Start decorating even before you bake.

I wanted to give the brownstone some special details to help bring it to life, so I ordered a stamp that had a brick pattern, gently pressing it into the unbaked dough. If you can’t be bothered to order a stamp (building a gingerbread house is stressful enough, we know!), try using a wooden skewer or a thin chopstick to etch in some details. You want to press hard enough for the details to show, but not so hard that you puncture the gingerbread.

See that brick pattern? Photo by James Ransom

It’s Better to Overbake, Rather Than Underbake.

It’s super important you bake the gingerbread properly (too-soft gingerbread = inherent vice!). Underbaked gingerbread contains unwanted moisture, which can lead to flimsy walls caving in with time. It’s best to err on the side of overbaking your gingerbread—look for noticeably brown edges and for the surface of the dough to look and feel hard and dry, even while inside the oven.

Identify your Landing Pad.

This may seem obvious, but while your gingerbread pieces are cooling, take a minute to identify where you’ll be building on. Will you be decorating a “front lawn” area, or are you hoping to airlift the house someplace else? This will help you decide whether to build on a piece of posterboard, cardboard, cutting board, cookie sheet, etc.

Another seemingly-obvious tip: place your landing pad somewhere that's around waist-level, like a dining table, so you can keep eyes on all parts of the structure, at all times. Once you’ve identified your landing pad, secure the first few pieces on with royal icing. And while it’s not impossible to move a gingerbread house from one surface to another, it's not ideal. If you really, really must, wait until the icing has dried and set before attempting to pick the house up.

Make extra icing.

One of my biggest baking pet peeves is when I’m decorating something (cookies, cakes, or, you know, a massive gingerbread house) and run out of icing. Do yourself a favor and make plenty (I made 3 batches of my favorite royal icing and wasn’t sorry!). This is also a good time to use meringue powder-based recipes, which will make the whole process easier and quicker (no need to use egg whites, so no egg separating, etc.). You can order meringue powder online or buy it in the cake decorating section of craft stores. Keep your royal icing covered with plastic wrap when you’re not using it—it’s basically sugary concrete and will begin hardening the second it's exposed to air.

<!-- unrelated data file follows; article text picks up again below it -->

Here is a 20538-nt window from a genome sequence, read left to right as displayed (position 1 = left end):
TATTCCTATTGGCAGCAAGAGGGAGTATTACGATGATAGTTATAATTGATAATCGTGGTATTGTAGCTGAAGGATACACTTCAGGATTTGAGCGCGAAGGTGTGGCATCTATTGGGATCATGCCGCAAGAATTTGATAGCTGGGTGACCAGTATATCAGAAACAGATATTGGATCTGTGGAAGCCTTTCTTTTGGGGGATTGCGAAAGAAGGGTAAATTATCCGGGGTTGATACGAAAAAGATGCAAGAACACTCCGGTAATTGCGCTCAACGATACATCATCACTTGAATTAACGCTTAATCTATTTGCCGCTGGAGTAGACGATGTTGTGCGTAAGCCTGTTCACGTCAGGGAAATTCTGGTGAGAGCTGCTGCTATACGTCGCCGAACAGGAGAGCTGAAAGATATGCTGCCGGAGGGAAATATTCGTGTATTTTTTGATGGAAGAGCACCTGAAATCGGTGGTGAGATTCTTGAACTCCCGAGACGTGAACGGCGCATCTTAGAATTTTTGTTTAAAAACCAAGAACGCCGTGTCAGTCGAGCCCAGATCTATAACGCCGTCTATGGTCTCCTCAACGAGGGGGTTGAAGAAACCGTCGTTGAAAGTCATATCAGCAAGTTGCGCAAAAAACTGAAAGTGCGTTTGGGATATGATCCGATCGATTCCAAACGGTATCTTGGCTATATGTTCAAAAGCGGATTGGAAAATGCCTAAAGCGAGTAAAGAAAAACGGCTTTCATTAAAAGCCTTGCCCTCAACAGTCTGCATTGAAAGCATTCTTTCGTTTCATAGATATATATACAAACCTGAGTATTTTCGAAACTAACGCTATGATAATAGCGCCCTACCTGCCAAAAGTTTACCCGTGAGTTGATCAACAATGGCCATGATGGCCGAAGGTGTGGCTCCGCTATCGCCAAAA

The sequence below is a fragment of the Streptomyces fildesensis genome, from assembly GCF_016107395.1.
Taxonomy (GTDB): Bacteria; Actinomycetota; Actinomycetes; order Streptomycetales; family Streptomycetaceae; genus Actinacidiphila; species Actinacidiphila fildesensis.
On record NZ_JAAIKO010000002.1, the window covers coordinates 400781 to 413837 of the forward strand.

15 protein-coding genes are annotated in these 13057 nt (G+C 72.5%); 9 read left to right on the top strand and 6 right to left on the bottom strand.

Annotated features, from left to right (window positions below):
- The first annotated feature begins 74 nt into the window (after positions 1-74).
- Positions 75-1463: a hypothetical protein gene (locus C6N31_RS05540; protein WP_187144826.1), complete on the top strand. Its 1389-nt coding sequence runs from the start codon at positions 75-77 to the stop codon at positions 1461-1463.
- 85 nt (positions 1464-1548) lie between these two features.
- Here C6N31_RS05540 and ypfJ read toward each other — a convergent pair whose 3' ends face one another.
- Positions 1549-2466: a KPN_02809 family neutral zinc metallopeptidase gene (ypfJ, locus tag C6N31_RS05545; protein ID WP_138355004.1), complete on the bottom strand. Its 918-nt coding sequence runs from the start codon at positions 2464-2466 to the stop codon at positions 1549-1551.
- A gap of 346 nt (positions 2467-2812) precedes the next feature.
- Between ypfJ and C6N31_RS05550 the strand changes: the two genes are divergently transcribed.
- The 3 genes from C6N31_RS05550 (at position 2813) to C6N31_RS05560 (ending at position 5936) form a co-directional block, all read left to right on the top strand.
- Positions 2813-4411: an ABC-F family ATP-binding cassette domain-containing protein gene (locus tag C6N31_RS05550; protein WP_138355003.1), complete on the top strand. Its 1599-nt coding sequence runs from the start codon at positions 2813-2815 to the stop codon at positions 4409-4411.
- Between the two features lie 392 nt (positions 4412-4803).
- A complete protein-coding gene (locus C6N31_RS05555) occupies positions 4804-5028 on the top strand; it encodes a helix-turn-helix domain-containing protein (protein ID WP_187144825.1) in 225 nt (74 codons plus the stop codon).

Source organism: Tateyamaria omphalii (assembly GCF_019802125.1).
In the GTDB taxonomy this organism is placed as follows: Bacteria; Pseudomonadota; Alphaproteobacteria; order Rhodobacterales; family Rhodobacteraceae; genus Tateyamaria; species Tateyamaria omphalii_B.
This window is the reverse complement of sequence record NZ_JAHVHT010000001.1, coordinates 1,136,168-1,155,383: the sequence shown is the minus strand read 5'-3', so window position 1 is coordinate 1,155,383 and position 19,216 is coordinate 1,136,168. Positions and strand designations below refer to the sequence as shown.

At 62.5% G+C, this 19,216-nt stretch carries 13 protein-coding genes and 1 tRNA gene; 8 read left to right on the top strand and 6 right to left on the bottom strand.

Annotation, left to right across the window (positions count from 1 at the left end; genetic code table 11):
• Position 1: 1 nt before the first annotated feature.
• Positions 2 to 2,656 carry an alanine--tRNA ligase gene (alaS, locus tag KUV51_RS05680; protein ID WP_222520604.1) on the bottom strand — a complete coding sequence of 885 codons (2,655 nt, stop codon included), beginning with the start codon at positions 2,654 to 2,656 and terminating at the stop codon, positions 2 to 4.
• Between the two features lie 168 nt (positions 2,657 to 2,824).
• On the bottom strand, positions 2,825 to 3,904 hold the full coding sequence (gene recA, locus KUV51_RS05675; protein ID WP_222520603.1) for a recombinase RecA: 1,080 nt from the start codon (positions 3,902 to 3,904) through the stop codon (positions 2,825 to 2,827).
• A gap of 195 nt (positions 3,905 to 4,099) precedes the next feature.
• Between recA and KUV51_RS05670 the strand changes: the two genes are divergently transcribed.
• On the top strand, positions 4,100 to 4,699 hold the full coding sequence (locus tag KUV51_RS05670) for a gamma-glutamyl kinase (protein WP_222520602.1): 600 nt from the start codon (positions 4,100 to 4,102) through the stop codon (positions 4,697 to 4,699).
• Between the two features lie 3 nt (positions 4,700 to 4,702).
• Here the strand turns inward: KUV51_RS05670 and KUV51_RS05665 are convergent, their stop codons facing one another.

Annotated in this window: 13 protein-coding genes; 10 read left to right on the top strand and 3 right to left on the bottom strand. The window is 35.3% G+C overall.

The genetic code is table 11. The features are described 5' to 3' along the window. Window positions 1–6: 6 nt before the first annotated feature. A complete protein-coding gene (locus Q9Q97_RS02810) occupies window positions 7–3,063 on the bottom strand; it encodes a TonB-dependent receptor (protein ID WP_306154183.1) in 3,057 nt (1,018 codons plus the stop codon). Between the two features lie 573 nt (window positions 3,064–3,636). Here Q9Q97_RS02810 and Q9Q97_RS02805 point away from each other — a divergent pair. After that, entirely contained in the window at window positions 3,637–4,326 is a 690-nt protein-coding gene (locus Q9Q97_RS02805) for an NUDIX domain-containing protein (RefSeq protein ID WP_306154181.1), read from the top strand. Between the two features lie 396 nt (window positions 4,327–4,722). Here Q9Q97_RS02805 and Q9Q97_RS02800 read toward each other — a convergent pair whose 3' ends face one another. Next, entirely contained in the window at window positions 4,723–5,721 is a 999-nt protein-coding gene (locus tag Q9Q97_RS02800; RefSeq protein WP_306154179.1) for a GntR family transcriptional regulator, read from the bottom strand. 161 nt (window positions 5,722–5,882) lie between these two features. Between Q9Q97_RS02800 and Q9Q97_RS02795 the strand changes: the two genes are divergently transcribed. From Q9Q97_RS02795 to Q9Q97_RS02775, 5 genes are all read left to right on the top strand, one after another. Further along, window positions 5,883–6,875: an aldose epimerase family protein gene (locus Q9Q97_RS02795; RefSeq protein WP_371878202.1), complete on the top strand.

Build With a Friend.

This isn’t entirely necessary, but it’s helpful—especially if you’re tackling an ambitious shape (our house was so tall!) or if this is your first time building a gingerbread house. I put the first two walls together and was pretty satisfied with myself when I realized I’d run out of hands. My trusty baking assistant, Katie, came to the rescue. She had the hands I needed to help build the house, and we took shifts holding the walls while the icing set. Best of all, once the house was built, we turned on the Christmas carols and decorated together. (Bonus: It was much, much more fun this way, too.)

Don’t Stress!

We’re making a house out of cookies, here, people. It’s supposed to be FUN! But no one is immune to the occasional cookie disaster. En route to the build table, one of my pieces of gingerbread broke a bit. Worst of all, it was the front of the house. If you look at our time-lapse video, you can see a crack on the top right of the house throughout the early stages of building and decorating. If pieces of your house break, don’t be scared—that’s what royal icing is for. Use it to patch the crack (inside and out for maximum stability) and hold it tightly together while it sets. Once the piece has set, go ahead and build with it. Don’t worry about the visible mistake—just cover it with decorations and no one will know. If your piece cracks in multiple places, this technique can still work, but the more cracks there are, the more likely the structural integrity may eventually be compromised. I also often make extras of any small pieces, as they are more likely to break.

Just a crack, patched with royal icing, and decorated over. Nothing to see here! Photo by James Ransom

Extra Credit.

Candy décor on a gingerbread house is classic, and we used lots of white candies, sparkly sprinkles, and edible glitter to decorate our gingerbread brownstone. But icing decorations can add a lot of detail, too. I fitted two pastry bags with small circle tips, and we used those to pipe snow on the ledges of the windows and stairs and icicles that dangled off in some places.

Can you spot the tree in there? Photo by James Ransom

Extra Extra Credit.